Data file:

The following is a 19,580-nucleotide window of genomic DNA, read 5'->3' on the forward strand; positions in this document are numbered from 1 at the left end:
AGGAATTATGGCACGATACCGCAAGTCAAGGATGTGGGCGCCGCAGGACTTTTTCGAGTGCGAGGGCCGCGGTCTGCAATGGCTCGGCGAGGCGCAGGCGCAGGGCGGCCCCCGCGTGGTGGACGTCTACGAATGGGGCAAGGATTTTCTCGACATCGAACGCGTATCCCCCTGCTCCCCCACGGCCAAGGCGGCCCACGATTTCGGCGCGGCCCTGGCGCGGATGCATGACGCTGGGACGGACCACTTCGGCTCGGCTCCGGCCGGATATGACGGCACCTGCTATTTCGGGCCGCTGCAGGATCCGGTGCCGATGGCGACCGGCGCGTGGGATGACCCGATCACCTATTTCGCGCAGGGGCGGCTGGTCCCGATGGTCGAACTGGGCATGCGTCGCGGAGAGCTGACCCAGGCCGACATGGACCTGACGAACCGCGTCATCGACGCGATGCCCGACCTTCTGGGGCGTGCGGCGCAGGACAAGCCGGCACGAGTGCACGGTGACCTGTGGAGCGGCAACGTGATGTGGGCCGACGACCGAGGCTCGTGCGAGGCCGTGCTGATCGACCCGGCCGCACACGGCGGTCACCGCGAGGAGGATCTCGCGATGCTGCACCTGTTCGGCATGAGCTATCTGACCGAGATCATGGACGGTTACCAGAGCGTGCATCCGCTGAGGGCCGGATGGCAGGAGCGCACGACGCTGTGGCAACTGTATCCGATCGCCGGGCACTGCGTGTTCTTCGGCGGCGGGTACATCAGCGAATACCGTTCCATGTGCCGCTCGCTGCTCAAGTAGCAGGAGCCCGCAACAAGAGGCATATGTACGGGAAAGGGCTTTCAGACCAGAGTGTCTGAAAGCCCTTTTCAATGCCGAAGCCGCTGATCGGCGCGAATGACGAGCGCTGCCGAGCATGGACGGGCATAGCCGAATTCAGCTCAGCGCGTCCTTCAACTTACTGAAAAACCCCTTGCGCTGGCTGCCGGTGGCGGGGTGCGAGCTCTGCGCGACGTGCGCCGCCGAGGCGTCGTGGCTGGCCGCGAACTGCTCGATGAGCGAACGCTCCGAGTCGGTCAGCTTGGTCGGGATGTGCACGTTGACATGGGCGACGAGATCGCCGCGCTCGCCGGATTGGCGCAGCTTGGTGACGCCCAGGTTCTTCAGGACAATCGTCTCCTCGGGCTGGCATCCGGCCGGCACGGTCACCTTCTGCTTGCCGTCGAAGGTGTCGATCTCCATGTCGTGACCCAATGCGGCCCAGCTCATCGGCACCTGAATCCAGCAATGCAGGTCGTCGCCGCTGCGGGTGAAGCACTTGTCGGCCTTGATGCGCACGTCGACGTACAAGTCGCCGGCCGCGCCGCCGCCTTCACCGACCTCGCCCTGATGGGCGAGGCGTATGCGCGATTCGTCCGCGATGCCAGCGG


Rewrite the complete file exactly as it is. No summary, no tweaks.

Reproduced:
The following is a 19,580-nucleotide window of genomic DNA, read 5'->3' on the forward strand; positions in this document are numbered from 1 at the left end:
AGGAATTATGGCACGATACCGCAAGTCAAGGATGTGGGCGCCGCAGGACTTTTTCGAGTGCGAGGGCCGCGGTCTGCAATGGCTCGGCGAGGCGCAGGCGCAGGGCGGCCCCCGCGTGGTGGACGTCTACGAATGGGGCAAGGATTTTCTCGACATCGAACGCGTATCCCCCTGCTCCCCCACGGCCAAGGCGGCCCACGATTTCGGCGCGGCCCTGGCGCGGATGCATGACGCTGGGACGGACCACTTCGGCTCGGCTCCGGCCGGATATGACGGCACCTGCTATTTCGGGCCGCTGCAGGATCCGGTGCCGATGGCGACCGGCGCGTGGGATGACCCGATCACCTATTTCGCGCAGGGGCGGCTGGTCCCGATGGTCGAACTGGGCATGCGTCGCGGAGAGCTGACCCAGGCCGACATGGACCTGACGAACCGCGTCATCGACGCGATGCCCGACCTTCTGGGGCGTGCGGCGCAGGACAAGCCGGCACGAGTGCACGGTGACCTGTGGAGCGGCAACGTGATGTGGGCCGACGACCGAGGCTCGTGCGAGGCCGTGCTGATCGACCCGGCCGCACACGGCGGTCACCGCGAGGAGGATCTCGCGATGCTGCACCTGTTCGGCATGAGCTATCTGACCGAGATCATGGACGGTTACCAGAGCGTGCATCCGCTGAGGGCCGGATGGCAGGAGCGCACGACGCTGTGGCAACTGTATCCGATCGCCGGGCACTGCGTGTTCTTCGGCGGCGGGTACATCAGCGAATACCGTTCCATGTGCCGCTCGCTGCTCAAGTAGCAGGAGCCCGCAACAAGAGGCATATGTACGGGAAAGGGCTTTCAGACCAGAGTGTCTGAAAGCCCTTTTCAATGCCGAAGCCGCTGATCGGCGCGAATGACGAGCGCTGCCGAGCATGGACGGGCATAGCCGAATTCAGCTCAGCGCGTCCTTCAACTTACTGAAAAACCCCTTGCGCTGGCTGCCGGTGGCGGGGTGCGAGCTCTGCGCGACGTGCGCCGCCGAGGCGTCGTGGCTGGCCGCGAACTGCTCGATGAGCGAACGCTCCGAGTCGGTCAGCTTGGTCGGGATGTGCACGTTGACATGGGCGACGAGATCGCCGCGCTCGCCGGATTGGCGCAGCTTGGTGACGCCCAGGTTCTTCAGGACAATCGTCTCCTCGGGCTGGCATCCGGCCGGCACGGTCACCTTCTGCTTGCCGTCGAAGGTGTCGATCTCCATGTCGTGACCCAATGCGGCCCAGCTCATCGGCACCTGAATCCAGCAATGCAGGTCGTCGCCGCTGCGGGTGAAGCACTTGTCGGCCTTGATGCGCACGTCGACGTACAAGTCGCCGGCCGCGCCGCCGCCTTCACCGACCTCGCCCTGATGGGCGAGGCGTATGCGCGATTCGTCCGCGATGCCAGCGG